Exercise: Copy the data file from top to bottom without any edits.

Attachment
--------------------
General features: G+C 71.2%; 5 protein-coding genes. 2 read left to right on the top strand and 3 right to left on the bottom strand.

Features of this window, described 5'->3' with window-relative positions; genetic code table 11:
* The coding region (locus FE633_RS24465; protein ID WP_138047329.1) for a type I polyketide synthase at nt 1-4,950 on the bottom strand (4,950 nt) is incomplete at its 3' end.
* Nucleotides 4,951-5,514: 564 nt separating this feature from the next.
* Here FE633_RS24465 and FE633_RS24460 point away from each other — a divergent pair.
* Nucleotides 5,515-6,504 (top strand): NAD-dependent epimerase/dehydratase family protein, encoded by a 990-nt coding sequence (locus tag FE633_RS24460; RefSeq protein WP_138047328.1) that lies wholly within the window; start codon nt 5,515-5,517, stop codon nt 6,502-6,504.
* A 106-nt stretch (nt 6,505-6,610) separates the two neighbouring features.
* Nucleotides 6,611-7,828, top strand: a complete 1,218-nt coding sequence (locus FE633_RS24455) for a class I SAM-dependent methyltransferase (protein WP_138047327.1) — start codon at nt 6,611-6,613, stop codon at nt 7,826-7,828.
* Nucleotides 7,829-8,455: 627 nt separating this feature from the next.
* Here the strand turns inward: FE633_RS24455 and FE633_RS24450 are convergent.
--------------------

General features: G+C 71.2%; 5 protein-coding genes. 2 read left to right on the top strand and 3 right to left on the bottom strand.

Features of this window, described 5'->3' with window-relative positions; genetic code table 11:
* The coding region (locus FE633_RS24465; protein ID WP_138047329.1) for a type I polyketide synthase at nt 1-4,950 on the bottom strand (4,950 nt) is incomplete at its 3' end.
* Nucleotides 4,951-5,514: 564 nt separating this feature from the next.
* Here FE633_RS24465 and FE633_RS24460 point away from each other — a divergent pair.
* Nucleotides 5,515-6,504 (top strand): NAD-dependent epimerase/dehydratase family protein, encoded by a 990-nt coding sequence (locus tag FE633_RS24460; RefSeq protein WP_138047328.1) that lies wholly within the window; start codon nt 5,515-5,517, stop codon nt 6,502-6,504.
* A 106-nt stretch (nt 6,505-6,610) separates the two neighbouring features.
* Nucleotides 6,611-7,828, top strand: a complete 1,218-nt coding sequence (locus FE633_RS24455) for a class I SAM-dependent methyltransferase (protein WP_138047327.1) — start codon at nt 6,611-6,613, stop codon at nt 7,826-7,828.
* Nucleotides 7,829-8,455: 627 nt separating this feature from the next.
* Here the strand turns inward: FE633_RS24455 and FE633_RS24450 are convergent.